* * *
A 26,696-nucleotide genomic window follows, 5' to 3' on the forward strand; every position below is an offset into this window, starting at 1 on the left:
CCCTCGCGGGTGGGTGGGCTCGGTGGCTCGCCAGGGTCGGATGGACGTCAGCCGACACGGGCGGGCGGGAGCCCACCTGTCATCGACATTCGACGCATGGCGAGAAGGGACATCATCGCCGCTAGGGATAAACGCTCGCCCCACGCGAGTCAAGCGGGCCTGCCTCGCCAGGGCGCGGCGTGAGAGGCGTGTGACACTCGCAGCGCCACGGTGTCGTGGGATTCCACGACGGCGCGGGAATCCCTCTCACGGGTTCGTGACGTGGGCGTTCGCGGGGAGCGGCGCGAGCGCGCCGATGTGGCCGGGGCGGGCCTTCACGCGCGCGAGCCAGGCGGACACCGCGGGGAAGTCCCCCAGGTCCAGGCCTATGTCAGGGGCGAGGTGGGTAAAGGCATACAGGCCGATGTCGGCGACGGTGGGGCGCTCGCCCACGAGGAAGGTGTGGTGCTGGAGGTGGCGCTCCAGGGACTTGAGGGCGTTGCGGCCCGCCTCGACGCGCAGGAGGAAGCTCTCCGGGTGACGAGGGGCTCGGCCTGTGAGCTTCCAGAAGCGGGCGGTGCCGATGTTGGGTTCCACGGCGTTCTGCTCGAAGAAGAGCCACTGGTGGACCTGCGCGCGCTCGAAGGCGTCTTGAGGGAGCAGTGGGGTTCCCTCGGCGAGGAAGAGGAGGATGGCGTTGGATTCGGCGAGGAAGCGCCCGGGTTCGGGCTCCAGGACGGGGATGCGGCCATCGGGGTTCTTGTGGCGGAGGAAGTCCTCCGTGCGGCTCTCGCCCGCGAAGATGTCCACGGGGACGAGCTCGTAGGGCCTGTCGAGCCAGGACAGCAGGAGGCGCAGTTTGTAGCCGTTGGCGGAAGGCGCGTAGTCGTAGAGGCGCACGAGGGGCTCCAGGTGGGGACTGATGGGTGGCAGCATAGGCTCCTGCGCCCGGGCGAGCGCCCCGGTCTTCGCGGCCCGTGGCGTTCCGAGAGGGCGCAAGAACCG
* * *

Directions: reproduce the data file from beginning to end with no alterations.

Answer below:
A 26,696-nucleotide genomic window follows, 5' to 3' on the forward strand; every position below is an offset into this window, starting at 1 on the left:
CCCTCGCGGGTGGGTGGGCTCGGTGGCTCGCCAGGGTCGGATGGACGTCAGCCGACACGGGCGGGCGGGAGCCCACCTGTCATCGACATTCGACGCATGGCGAGAAGGGACATCATCGCCGCTAGGGATAAACGCTCGCCCCACGCGAGTCAAGCGGGCCTGCCTCGCCAGGGCGCGGCGTGAGAGGCGTGTGACACTCGCAGCGCCACGGTGTCGTGGGATTCCACGACGGCGCGGGAATCCCTCTCACGGGTTCGTGACGTGGGCGTTCGCGGGGAGCGGCGCGAGCGCGCCGATGTGGCCGGGGCGGGCCTTCACGCGCGCGAGCCAGGCGGACACCGCGGGGAAGTCCCCCAGGTCCAGGCCTATGTCAGGGGCGAGGTGGGTAAAGGCATACAGGCCGATGTCGGCGACGGTGGGGCGCTCGCCCACGAGGAAGGTGTGGTGCTGGAGGTGGCGCTCCAGGGACTTGAGGGCGTTGCGGCCCGCCTCGACGCGCAGGAGGAAGCTCTCCGGGTGACGAGGGGCTCGGCCTGTGAGCTTCCAGAAGCGGGCGGTGCCGATGTTGGGTTCCACGGCGTTCTGCTCGAAGAAGAGCCACTGGTGGACCTGCGCGCGCTCGAAGGCGTCTTGAGGGAGCAGTGGGGTTCCCTCGGCGAGGAAGAGGAGGATGGCGTTGGATTCGGCGAGGAAGCGCCCGGGTTCGGGCTCCAGGACGGGGATGCGGCCATCGGGGTTCTTGTGGCGGAGGAAGTCCTCCGTGCGGCTCTCGCCCGCGAAGATGTCCACGGGGACGAGCTCGTAGGGCCTGTCGAGCCAGGACAGCAGGAGGCGCAGTTTGTAGCCGTTGGCGGAAGGCGCGTAGTCGTAGAGGCGCACGAGGGGCTCCAGGTGGGGACTGATGGGTGGCAGCATAGGCTCCTGCGCCCGGGCGAGCGCCCCGGTCTTCGCGGCCCGTGGCGTTCCGAGAGGGCGCAAGAACCG